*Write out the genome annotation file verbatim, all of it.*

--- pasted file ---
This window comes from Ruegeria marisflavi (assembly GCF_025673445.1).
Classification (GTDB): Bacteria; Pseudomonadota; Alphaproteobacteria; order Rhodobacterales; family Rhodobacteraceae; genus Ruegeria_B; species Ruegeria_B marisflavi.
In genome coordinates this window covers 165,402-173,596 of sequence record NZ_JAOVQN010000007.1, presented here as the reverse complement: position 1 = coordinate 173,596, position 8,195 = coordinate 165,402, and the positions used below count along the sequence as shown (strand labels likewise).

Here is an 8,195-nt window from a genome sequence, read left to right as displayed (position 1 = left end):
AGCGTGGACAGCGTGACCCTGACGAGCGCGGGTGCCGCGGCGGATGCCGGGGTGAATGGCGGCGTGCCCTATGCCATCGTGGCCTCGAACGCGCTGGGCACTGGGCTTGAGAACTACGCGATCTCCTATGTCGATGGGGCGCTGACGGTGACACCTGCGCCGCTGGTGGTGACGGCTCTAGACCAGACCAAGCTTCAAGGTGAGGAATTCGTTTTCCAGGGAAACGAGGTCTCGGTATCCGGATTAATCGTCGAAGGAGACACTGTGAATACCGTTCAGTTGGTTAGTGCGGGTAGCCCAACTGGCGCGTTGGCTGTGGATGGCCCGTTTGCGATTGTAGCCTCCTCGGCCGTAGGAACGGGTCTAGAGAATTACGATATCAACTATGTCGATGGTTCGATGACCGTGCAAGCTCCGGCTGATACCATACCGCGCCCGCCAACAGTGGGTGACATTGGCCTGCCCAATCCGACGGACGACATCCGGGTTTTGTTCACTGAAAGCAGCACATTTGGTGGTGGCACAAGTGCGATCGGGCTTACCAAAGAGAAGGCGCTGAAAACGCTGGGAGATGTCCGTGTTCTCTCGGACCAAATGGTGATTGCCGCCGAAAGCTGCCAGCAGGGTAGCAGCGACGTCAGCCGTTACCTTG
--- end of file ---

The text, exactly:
This window comes from Ruegeria marisflavi (assembly GCF_025673445.1).
Classification (GTDB): Bacteria; Pseudomonadota; Alphaproteobacteria; order Rhodobacterales; family Rhodobacteraceae; genus Ruegeria_B; species Ruegeria_B marisflavi.
In genome coordinates this window covers 165,402-173,596 of sequence record NZ_JAOVQN010000007.1, presented here as the reverse complement: position 1 = coordinate 173,596, position 8,195 = coordinate 165,402, and the positions used below count along the sequence as shown (strand labels likewise).

Here is an 8,195-nt window from a genome sequence, read left to right as displayed (position 1 = left end):
AGCGTGGACAGCGTGACCCTGACGAGCGCGGGTGCCGCGGCGGATGCCGGGGTGAATGGCGGCGTGCCCTATGCCATCGTGGCCTCGAACGCGCTGGGCACTGGGCTTGAGAACTACGCGATCTCCTATGTCGATGGGGCGCTGACGGTGACACCTGCGCCGCTGGTGGTGACGGCTCTAGACCAGACCAAGCTTCAAGGTGAGGAATTCGTTTTCCAGGGAAACGAGGTCTCGGTATCCGGATTAATCGTCGAAGGAGACACTGTGAATACCGTTCAGTTGGTTAGTGCGGGTAGCCCAACTGGCGCGTTGGCTGTGGATGGCCCGTTTGCGATTGTAGCCTCCTCGGCCGTAGGAACGGGTCTAGAGAATTACGATATCAACTATGTCGATGGTTCGATGACCGTGCAAGCTCCGGCTGATACCATACCGCGCCCGCCAACAGTGGGTGACATTGGCCTGCCCAATCCGACGGACGACATCCGGGTTTTGTTCACTGAAAGCAGCACATTTGGTGGTGGCACAAGTGCGATCGGGCTTACCAAAGAGAAGGCGCTGAAAACGCTGGGAGATGTCCGTGTTCTCTCGGACCAAATGGTGATTGCCGCCGAAAGCTGCCAGCAGGGTAGCAGCGACGTCAGCCGTTACCTTG